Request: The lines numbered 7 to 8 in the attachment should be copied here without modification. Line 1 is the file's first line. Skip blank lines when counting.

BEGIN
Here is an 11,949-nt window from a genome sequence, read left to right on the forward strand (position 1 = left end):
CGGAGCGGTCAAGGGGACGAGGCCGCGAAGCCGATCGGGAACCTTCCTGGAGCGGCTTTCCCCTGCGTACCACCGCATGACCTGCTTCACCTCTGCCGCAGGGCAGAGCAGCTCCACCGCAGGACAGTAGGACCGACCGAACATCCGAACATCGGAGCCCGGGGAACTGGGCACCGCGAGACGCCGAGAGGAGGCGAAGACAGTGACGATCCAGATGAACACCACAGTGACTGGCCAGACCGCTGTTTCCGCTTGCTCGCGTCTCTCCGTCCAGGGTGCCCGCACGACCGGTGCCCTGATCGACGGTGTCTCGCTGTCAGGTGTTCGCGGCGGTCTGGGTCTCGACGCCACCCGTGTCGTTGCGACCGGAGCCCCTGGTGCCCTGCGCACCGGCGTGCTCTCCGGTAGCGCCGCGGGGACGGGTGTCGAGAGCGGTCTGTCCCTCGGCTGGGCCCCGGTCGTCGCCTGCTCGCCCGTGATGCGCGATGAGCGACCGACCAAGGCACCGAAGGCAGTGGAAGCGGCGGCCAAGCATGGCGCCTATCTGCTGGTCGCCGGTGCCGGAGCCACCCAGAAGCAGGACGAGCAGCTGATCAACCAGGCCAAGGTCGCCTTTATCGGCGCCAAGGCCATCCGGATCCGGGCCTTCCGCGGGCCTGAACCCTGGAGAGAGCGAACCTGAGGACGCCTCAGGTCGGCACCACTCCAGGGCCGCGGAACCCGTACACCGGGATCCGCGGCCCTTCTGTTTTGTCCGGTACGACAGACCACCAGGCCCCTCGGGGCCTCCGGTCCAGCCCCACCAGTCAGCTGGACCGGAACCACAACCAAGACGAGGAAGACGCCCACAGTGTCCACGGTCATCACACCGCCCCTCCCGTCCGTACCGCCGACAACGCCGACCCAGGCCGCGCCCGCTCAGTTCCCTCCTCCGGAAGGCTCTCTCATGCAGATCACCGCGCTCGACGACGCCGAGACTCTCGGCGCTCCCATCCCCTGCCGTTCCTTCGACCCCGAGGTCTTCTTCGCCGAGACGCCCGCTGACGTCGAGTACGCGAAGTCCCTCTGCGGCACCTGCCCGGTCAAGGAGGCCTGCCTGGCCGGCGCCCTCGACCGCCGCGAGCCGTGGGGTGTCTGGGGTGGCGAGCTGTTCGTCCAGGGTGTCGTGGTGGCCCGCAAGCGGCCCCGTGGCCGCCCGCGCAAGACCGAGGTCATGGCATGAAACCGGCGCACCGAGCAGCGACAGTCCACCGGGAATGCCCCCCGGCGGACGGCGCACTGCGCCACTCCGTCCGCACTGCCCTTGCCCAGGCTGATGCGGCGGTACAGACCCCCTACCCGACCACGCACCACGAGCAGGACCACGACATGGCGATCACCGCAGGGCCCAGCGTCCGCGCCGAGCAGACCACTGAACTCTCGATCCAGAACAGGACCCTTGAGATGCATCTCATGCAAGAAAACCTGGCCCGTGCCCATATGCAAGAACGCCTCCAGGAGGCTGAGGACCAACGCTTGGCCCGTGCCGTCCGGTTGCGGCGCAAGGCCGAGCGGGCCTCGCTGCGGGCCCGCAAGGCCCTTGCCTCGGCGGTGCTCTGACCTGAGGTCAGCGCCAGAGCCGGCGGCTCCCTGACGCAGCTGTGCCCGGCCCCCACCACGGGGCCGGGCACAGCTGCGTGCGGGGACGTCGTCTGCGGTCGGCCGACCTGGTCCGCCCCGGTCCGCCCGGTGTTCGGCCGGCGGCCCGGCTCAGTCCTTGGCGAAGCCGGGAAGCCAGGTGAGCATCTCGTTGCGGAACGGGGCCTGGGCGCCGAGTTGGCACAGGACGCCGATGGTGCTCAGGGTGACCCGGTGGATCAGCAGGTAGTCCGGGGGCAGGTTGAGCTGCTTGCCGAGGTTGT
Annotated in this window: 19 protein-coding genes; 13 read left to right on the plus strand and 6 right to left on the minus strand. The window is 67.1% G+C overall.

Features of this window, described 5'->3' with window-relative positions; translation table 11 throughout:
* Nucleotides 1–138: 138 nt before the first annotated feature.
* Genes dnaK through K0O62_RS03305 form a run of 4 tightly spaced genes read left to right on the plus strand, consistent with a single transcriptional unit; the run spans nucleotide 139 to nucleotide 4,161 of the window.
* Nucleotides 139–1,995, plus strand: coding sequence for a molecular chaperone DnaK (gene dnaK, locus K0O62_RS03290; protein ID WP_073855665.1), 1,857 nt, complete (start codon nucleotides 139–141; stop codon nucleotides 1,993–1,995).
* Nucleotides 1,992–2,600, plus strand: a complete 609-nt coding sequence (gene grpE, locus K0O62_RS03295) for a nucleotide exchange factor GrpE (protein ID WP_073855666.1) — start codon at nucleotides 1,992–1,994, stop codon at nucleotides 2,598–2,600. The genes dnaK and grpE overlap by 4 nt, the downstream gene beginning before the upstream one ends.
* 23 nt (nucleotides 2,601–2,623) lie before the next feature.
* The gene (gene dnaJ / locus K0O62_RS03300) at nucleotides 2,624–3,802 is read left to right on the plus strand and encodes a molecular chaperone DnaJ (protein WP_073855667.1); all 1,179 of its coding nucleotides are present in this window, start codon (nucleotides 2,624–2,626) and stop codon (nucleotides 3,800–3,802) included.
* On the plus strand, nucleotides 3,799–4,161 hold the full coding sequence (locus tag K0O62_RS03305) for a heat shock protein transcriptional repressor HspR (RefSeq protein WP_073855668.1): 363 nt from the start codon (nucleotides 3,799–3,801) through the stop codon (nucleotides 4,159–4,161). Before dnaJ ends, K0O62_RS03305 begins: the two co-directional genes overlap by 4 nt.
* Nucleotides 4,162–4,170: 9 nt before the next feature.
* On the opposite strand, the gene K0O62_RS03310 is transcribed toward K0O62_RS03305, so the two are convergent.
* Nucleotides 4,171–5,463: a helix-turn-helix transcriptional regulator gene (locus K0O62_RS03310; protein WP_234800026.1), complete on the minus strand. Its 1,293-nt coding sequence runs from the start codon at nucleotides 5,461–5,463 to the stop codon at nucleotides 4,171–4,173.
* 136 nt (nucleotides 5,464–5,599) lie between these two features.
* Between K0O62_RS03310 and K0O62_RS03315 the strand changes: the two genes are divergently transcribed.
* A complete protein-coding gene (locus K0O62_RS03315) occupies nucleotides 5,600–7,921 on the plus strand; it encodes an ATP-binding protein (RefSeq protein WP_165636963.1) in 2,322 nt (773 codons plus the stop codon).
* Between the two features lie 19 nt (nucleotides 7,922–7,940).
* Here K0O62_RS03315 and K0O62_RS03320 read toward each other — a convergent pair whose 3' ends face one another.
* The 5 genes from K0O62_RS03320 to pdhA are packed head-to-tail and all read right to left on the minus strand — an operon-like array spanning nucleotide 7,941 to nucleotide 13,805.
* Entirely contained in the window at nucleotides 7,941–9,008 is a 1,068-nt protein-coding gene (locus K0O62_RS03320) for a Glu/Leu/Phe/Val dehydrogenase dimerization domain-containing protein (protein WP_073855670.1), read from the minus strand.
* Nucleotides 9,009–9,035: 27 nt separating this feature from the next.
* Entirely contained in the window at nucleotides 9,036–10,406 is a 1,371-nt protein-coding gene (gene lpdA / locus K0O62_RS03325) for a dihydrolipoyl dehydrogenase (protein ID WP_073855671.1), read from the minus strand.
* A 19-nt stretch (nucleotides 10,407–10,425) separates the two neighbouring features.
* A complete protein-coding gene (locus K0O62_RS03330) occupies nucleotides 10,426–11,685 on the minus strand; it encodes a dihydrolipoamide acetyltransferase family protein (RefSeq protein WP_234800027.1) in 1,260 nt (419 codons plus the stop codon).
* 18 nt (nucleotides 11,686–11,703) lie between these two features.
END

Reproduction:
* Nucleotides 139–1,995, plus strand: coding sequence for a molecular chaperone DnaK (gene dnaK, locus K0O62_RS03290; protein ID WP_073855665.1), 1,857 nt, complete (start codon nucleotides 139–141; stop codon nucleotides 1,993–1,995).
* Nucleotides 1,992–2,600, plus strand: a complete 609-nt coding sequence (gene grpE, locus K0O62_RS03295) for a nucleotide exchange factor GrpE (protein ID WP_073855666.1) — start codon at nucleotides 1,992–1,994, stop codon at nucleotides 2,598–2,600. The genes dnaK and grpE overlap by 4 nt, the downstream gene beginning before the upstream one ends.